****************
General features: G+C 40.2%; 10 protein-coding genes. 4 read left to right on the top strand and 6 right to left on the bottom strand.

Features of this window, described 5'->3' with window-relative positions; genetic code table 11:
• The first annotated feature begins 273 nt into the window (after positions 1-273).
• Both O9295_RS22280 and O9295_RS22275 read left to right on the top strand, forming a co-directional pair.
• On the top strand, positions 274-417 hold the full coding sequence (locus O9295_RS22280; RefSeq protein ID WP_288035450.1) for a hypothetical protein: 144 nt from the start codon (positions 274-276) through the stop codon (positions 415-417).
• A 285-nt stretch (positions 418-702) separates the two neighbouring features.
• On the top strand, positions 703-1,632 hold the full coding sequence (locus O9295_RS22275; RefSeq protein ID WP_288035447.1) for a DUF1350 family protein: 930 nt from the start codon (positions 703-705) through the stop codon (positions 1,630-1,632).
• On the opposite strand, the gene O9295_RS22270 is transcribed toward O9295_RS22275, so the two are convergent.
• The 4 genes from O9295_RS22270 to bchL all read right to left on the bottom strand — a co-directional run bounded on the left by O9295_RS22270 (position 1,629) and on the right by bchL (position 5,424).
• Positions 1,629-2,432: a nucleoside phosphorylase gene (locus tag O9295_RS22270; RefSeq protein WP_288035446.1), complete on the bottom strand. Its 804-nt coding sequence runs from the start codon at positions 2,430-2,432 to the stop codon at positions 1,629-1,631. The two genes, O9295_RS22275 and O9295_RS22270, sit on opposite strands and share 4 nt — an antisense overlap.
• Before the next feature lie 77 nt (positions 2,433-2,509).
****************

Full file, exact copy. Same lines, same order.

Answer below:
General features: G+C 40.2%; 10 protein-coding genes. 4 read left to right on the top strand and 6 right to left on the bottom strand.

Features of this window, described 5'->3' with window-relative positions; genetic code table 11:
• The first annotated feature begins 273 nt into the window (after positions 1-273).
• Both O9295_RS22280 and O9295_RS22275 read left to right on the top strand, forming a co-directional pair.
• On the top strand, positions 274-417 hold the full coding sequence (locus O9295_RS22280; RefSeq protein ID WP_288035450.1) for a hypothetical protein: 144 nt from the start codon (positions 274-276) through the stop codon (positions 415-417).
• A 285-nt stretch (positions 418-702) separates the two neighbouring features.
• On the top strand, positions 703-1,632 hold the full coding sequence (locus O9295_RS22275; RefSeq protein ID WP_288035447.1) for a DUF1350 family protein: 930 nt from the start codon (positions 703-705) through the stop codon (positions 1,630-1,632).
• On the opposite strand, the gene O9295_RS22270 is transcribed toward O9295_RS22275, so the two are convergent.
• The 4 genes from O9295_RS22270 to bchL all read right to left on the bottom strand — a co-directional run bounded on the left by O9295_RS22270 (position 1,629) and on the right by bchL (position 5,424).
• Positions 1,629-2,432: a nucleoside phosphorylase gene (locus tag O9295_RS22270; RefSeq protein WP_288035446.1), complete on the bottom strand. Its 804-nt coding sequence runs from the start codon at positions 2,430-2,432 to the stop codon at positions 1,629-1,631. The two genes, O9295_RS22275 and O9295_RS22270, sit on opposite strands and share 4 nt — an antisense overlap.
• Before the next feature lie 77 nt (positions 2,433-2,509).